Acute Watery Diarrhea | Trial Evaluating Ambulatory Treatment of Travelers' Diarrhea
Acute Watery Diarrhea research study
What is the primary objective of this study?
The purpose of the trial is to develop the evidence on relative efficacy of 3 available single-dose loperamide adjuncted regimens for watery diarrhea and a single-dose regimen, with and without loperamide, for dysentery/febrile diarrhea required for informing decisions among these regimens. Information from this study will be used to develop management guidelines for the diagnosis and management of travelers' diarrhea (TD) among deployed United States and United Kingdom military personnel.
Who is eligible to participate?
Inclusion Criteria: 1. Active duty military or military beneficiary, 18 years-old or older. 2. Presence of acute diarrhea (3 or more stools in 24 hours or 2 or more stools in 24 hours and associated symptoms such as nausea, vomiting, abdominal cramps or tenesmus) and <96 hours duration. 3. Eligible for ambulatory management. 4. Able to comply with follow-up procedures. 5. Will remain in country for at least 7 days Exclusion Criteria: 1. Allergy to rifamycins, quinolones, macrolides, or loperamide (not including mild gastrointestinal upset). 2. Antibiotic therapy in the 72 hours prior to presentation (excluding malaria prophylaxis with mefloquine, malarone, chloroquine/proguanil, or doxycycline). 3. Concomitant medications with known drug-drug interactions with any of the study drugs (includes theophylline, digoxin, and warfarin). 4. History of seizures (relative contraindication to quinolones) 5. Positive pregnancy test at presentation (contraindicated with fluoroquinolone therapy). All female subjects will be administered a urine pregnancy test prior to enrollment. 6. Presence of symptoms >96 hours prior to initiating treatment. 7. Use of >4 mg loperamide or use of any amount of loperamide for greater than 24 hours prior to enrollment.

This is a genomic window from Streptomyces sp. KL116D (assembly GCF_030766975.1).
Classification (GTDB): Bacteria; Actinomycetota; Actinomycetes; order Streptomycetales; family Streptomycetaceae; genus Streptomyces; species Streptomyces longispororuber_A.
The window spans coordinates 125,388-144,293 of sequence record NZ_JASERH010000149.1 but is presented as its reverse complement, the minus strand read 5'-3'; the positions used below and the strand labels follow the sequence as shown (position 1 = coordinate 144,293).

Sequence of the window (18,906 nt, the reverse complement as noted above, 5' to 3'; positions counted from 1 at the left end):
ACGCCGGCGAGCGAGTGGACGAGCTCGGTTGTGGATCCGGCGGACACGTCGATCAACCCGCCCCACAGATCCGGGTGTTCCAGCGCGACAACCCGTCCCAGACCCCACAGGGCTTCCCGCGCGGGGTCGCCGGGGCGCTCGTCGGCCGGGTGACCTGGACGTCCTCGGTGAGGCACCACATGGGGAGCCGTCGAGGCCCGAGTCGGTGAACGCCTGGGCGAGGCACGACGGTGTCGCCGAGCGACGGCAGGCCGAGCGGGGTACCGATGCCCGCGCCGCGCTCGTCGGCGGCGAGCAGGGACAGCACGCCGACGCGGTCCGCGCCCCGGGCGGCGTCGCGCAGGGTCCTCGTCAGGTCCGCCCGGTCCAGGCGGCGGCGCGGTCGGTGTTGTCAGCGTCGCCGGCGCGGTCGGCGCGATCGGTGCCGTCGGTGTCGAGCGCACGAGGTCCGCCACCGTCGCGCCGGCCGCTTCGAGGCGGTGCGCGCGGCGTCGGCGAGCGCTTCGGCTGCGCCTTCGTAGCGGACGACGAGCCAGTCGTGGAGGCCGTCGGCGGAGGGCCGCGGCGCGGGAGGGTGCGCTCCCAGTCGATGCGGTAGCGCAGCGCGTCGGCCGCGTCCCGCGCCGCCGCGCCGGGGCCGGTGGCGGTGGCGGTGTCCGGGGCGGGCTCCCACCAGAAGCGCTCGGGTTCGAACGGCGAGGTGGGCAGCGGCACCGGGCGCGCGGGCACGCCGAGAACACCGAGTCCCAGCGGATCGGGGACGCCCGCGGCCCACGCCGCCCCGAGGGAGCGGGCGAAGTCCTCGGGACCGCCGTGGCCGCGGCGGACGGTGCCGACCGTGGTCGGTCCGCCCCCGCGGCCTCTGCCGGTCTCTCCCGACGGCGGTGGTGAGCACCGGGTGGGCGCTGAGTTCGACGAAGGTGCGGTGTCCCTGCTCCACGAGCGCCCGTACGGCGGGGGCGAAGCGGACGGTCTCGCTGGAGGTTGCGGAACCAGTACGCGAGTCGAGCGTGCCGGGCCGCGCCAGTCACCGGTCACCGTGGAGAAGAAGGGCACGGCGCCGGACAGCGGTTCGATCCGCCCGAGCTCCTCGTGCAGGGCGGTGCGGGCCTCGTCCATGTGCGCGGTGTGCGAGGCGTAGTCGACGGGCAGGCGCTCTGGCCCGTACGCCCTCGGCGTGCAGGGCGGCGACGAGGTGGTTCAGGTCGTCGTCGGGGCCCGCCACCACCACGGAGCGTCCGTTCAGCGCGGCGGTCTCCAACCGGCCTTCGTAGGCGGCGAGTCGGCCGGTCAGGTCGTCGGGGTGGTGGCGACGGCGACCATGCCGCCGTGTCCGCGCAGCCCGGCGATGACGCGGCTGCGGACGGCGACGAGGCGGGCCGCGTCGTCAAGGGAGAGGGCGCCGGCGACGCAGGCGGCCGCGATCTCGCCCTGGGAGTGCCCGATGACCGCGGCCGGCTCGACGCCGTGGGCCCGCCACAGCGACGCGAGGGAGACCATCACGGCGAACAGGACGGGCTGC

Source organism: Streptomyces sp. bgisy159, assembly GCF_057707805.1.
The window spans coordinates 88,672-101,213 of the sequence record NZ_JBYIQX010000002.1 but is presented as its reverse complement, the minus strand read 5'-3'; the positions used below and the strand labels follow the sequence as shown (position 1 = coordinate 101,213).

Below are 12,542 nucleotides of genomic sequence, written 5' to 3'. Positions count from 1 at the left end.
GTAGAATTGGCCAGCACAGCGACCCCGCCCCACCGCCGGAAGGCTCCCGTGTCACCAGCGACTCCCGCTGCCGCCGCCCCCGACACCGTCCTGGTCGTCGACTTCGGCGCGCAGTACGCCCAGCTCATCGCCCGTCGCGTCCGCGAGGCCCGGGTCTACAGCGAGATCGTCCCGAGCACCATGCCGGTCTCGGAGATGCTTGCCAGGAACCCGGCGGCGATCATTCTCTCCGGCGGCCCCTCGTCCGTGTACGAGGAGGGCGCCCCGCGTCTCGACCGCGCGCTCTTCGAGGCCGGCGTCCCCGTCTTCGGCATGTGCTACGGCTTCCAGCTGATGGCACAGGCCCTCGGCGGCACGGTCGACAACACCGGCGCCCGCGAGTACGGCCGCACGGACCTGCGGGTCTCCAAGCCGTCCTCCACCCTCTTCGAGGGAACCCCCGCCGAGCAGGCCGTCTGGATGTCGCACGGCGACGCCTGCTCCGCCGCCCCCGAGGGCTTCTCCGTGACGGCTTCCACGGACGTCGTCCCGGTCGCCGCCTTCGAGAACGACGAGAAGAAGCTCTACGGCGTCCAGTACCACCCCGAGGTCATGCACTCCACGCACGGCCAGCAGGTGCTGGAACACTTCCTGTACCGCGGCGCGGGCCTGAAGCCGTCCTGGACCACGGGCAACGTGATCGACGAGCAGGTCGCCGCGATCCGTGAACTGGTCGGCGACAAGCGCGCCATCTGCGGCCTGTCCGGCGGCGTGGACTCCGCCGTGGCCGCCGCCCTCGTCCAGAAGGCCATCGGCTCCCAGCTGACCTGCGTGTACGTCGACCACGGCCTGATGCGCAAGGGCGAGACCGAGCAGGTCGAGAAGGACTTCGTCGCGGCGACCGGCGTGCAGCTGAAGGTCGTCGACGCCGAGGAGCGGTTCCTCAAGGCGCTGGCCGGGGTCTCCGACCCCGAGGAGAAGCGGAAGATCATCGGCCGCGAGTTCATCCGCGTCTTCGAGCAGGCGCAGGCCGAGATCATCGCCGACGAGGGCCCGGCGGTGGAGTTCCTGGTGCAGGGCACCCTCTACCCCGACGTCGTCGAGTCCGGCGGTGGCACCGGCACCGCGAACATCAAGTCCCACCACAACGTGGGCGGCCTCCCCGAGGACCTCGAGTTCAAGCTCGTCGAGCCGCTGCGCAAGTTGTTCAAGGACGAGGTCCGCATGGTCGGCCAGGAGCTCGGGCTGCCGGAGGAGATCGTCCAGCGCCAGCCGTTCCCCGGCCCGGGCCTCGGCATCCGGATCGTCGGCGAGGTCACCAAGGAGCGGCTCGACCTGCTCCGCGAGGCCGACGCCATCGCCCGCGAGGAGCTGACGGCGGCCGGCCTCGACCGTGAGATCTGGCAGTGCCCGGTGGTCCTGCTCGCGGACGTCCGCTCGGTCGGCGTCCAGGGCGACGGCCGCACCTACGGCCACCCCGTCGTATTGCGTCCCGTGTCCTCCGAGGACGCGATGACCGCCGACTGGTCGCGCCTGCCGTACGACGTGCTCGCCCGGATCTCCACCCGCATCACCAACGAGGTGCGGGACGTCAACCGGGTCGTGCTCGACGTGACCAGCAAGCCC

Which medical condition, disease, disorder, syndrome, illness, or injury is researched?
Acute Watery Diarrhea
Interventions can include giving participants drugs, medical devices, procedures, vaccines, and other products that are either investigational or already available or noninvasive approaches such as surveys, education, and interviews.
Drug:Single dose rifaximin 1650 mgRifaximin 1650 mg as a single dose plus loperamide 4 mg initially followed by 2 mg after each unformed stool, not to exceed 16 mg/day for 2 days
Drug:Single dose azithromycin 500 mgAzithromycin 500 mg as a single dose plus loperamide 4 mg initially followed by 2 mg after each unformed stool, not to exceed 16 mg/day for 2 days
Drug:Single dose levofloxacin 500 mgLevofloxacin 500 mg as a single dose plus loperamide 4 mg initially followed by 2 mg after each unformed stool, not to exceed 16 mg/day for 2 days
Drug:Single dose azithromycin 1000 mg plus loperamideAzithromycin 1000 mg as a single dose plus loperamide 4 mg initially followed by 2 mg after each unformed stool, not to exceed 16 mg/day for 2 days
Drug:Single dose azithromycin 1000 mg plus placeboAzithromycin 1000 mg as a single dose and placebo in lieu of loperamide
Research studies and clinical trials typically have two or more research arms. An arm is a group of people who receive the same treatment in the study.
Acute Watery Diarrhea
Start Date: September 2012
Completed Date: March 2016
Primary Outcome: Clinical Cure - Acute Watery Diarrhea group
Secondary Outcome: Time to Last Unformed Stool
Study sponsors, principal investigator, and references
Principal Investigator: Mark Riddle, MD, DrPH
Lead Sponsor: Uniformed Services University of the Health Sciences
Collaborator: Navy Bureau of Medicine and Surgery